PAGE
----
Yeah - I'm with PaulG. on this one - a vi is a binary file, just like many other binary files types, and a backup program worth it's salt doesn't have about the format of the contents, just as long as it's 1s and 0s. That said, there are some backup programs that do internal incremental (ie: only save the differences within the files between backups), but this has nothing to do with copyright IMHO.

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I had my hard drive crash a year ago. I had all my data backed up on an external hard drive. I was able to restore my files including all my .vi files with no problems. I used the Windows backup utility to perform backups and also to restore my files.

Dan

I wish to automatically back up to an external hard drive and, in particular, back up *.vi files. Prior to purchasing a drive, in questioning a major manufacturer on the capability of their drive for different file extensions, the answer received was (quote):

“Unfortunately, [ *.vi] that is file protected by copyright; the same laws that protect its contents, forbids us from using it. You could try to backup it, but it is not guaranteed to work without issues.”

Has anyone any comments, or alternatively, suggestions of a currently available external hard drive that is OK for Labview files?

Regards, GraemeJ

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Thanks for all your replies. What should have been a straightforward exercise might be clouded by manufacturers backup software which is preloaded onto current external drives. My original question on the *.vi file extension was asked of (arguably) “the” major drive supplier. If it works as advertised, their backup software is a painless process for continuous and automatic backup. I guess it would be nice to have this but, if it becomes a problem, then the alternate is a bare-bones no-frills drive. Any comments?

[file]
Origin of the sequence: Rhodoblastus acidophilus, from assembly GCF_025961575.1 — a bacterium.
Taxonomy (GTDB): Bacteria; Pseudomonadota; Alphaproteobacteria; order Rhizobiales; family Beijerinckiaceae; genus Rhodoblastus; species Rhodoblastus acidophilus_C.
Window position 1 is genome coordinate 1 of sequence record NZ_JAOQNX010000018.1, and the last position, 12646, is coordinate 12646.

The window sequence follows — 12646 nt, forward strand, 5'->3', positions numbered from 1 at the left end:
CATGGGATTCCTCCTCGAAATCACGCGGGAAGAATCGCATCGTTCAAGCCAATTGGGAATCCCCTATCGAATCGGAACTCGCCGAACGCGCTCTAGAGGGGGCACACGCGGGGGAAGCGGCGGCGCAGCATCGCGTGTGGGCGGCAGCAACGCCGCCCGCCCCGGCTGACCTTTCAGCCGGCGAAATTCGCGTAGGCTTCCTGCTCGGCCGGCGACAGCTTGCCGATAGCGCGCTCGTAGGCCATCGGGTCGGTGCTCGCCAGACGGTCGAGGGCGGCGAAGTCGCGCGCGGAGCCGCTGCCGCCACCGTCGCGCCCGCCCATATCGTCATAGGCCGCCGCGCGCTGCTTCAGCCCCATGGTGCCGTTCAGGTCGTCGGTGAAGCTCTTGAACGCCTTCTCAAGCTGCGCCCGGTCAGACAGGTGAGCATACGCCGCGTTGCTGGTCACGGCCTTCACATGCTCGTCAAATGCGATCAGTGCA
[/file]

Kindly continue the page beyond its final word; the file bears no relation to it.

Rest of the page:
Regards, GraemeJ

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What should have been a straightforward exercise might be clouded by manufacturers backup software which is preloaded onto current external drives.

Ahhhh - now that's different. Because it sounds like an all-in-one solution, there might be something odd in there. That said, I'd still go for it. Surely it backs up binary files, right?

Okay, I'll stop calling you Shirley now.

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Ahhhh - now that's different. Because it sounds like an all-in-one solution, there might be something odd in there. That said, I'd still go for it. Surely it backs up binary files, right?

I have now found out that the manufacturers software can be by-passed so if the 'Bells and Whistles' version does not work, there is a fallback.

Regards,

GraemeJ

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I have now found out that the manufacturers software can be by-passed so if the 'Bells and Whistles' version does not work, there is a fallback.

Yeah - just format the drive :)

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An update on my earlier post: I now have a current model external hard drive, complete with new “bells and whistles” user software. The good news is that this continuously and automatically backs up *.vi files, with up to 25 copies of earlier versions of the file. Setup was easy.

If members thought it appropriate, I could post the make and model.

Regards, GraemeJ